C-SUITE

Target names new strategy and innovation chief

BY Marianne Wilson

Target Corp. has tapped a McKinsey & Company veteran to head up its innovation efforts.

The retailer appointed Minsok Pak as executive VP, chief strategy and innovation officer. He replaces Casey Carl, who left the company in May.

Pak, who will join the retailer on Sept. 11, will be responsible for Target’s enterprise strategy development and retail innovation with the goal of enhancing the shopper experience and accelerating growth. He will also oversee business development, including mergers, acquisitions, partnerships and joint venture initiatives.

Pak most recently served as senior VP, Lego Retail at The Lego Group. He was responsible for leading Lego's branded retail channel, including more than 250 stores and e-commerce sites across 24 markets.

Prior to Lego, Pak spent two decades with McKinsey & Company, where he held various leadership roles and worked with leading global retail and consumer companies. Additionally, Pak led McKinsey’s digital transformation group. Pak also served (on temporary transfer from McKinsey) as the global executive VP and chief strategy officer at LG Electronics.

"Minsok brings deep business acumen and proven leadership capabilities to Target," stated Target CEO Brian Cornell. "Throughout his career, he has counseled numerous companies and led through significant times of change. He brings strategic vision, an innovative spirit and an ability to address complex business challenges by capturing near-term opportunities and charting a course for the future,” said Cornell. “As we build an even better Target for tomorrow, we must plan purposefully to drive growth and continue instilling innovation in every part of our business. I am confident Minsok is the right leader to fill this critical role.”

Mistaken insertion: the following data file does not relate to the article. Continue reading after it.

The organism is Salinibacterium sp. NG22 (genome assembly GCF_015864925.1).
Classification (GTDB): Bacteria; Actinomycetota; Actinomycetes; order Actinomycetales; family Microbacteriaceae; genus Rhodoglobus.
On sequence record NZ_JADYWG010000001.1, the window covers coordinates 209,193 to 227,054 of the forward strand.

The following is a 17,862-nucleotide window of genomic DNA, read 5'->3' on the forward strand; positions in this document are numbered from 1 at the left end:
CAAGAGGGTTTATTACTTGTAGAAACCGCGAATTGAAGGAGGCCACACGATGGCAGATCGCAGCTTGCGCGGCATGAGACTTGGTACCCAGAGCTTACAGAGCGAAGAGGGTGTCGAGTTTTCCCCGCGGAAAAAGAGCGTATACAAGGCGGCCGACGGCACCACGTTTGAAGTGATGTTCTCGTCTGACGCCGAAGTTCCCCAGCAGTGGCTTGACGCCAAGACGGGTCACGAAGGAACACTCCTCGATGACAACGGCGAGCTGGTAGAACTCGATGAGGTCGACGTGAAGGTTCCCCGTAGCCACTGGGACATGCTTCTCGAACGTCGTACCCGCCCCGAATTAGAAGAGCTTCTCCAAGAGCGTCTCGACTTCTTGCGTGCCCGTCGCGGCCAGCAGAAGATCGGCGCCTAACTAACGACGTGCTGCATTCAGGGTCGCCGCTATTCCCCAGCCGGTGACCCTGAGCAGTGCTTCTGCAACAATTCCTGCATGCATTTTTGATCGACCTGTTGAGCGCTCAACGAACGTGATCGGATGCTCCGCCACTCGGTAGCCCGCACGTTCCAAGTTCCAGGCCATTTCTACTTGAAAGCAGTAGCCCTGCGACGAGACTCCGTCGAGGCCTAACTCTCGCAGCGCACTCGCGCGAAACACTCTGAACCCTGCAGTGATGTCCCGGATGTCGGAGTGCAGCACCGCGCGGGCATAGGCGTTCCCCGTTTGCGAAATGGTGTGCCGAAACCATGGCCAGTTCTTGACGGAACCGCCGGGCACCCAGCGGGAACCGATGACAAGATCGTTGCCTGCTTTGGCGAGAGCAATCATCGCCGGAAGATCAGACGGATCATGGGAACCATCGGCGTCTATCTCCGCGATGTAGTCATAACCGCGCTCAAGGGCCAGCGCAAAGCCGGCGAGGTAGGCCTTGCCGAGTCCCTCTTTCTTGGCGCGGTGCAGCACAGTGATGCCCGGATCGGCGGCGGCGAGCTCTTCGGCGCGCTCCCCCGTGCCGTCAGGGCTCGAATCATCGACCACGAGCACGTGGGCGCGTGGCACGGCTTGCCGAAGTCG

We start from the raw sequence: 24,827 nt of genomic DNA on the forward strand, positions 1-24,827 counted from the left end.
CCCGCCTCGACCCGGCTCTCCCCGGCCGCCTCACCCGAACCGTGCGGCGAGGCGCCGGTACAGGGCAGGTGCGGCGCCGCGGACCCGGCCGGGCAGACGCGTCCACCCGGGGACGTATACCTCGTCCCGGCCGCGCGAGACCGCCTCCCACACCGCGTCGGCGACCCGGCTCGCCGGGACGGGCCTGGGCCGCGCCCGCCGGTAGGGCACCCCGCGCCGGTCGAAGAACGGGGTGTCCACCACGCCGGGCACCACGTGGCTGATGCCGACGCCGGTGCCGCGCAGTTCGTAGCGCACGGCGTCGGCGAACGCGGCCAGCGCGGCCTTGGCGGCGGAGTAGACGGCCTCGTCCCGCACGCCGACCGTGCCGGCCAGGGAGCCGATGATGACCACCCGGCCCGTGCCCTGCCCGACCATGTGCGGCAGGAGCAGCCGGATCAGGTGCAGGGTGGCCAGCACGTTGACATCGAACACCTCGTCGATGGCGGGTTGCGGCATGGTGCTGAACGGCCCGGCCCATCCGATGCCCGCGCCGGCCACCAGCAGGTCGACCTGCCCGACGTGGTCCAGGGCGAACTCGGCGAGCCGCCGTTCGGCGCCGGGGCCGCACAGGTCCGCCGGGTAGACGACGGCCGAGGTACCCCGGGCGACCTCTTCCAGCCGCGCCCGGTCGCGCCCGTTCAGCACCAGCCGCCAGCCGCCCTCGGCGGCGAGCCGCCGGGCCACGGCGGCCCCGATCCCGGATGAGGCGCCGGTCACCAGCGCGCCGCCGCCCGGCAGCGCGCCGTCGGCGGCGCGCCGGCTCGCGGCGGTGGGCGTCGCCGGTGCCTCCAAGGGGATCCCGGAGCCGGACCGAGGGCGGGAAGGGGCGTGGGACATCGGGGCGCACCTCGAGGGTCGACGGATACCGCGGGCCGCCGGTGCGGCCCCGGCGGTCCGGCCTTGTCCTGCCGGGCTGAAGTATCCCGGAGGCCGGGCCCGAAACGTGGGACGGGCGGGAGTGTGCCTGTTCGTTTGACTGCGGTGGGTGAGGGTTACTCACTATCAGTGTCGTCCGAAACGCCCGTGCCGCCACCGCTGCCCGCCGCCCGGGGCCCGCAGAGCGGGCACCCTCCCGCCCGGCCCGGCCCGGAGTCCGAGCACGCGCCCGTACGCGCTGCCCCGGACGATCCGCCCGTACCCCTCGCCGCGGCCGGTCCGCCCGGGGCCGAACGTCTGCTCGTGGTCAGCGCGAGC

Pak will report to Cornell, and serve as a member of Target’s Leadership Team.

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REAL ESTATE

Forget bricks vs. clicks, it’s all about distribution

BY Al Urbanski

Everything you know about the battle between online and physical retail is probably wrong, according to a report issued this week by CBRE.

As business analysts and retail pundits focus on store closings, they miss the fact that 58% of retail warehouse space was leased by brick-and-mortar retailers in 2015 and 2016. Only a third of such space was leased by pure-play Internet sellers.

“As the brick-and-mortar brands continue to do more online business, they can’t rely on the single distribution center anymore. They’re realizing that they need more, smaller warehouses that are closer to their consumers,” said Melina Cordero, CBRE’s head of retail research for the Americas.

In the report, “Is the e-pocalypse here?” CBRE points out that 90% of retail sales still take place in stores and that traditional brick-and-mortar retailers account for more than half of e-commerce receipts. When it comes to the so-called GAFO categories (general merchandise, apparel, furniture, and other), three-quarters of purchases took place in stores during first quarter 2017, according to U.S. Census Bureau statistics.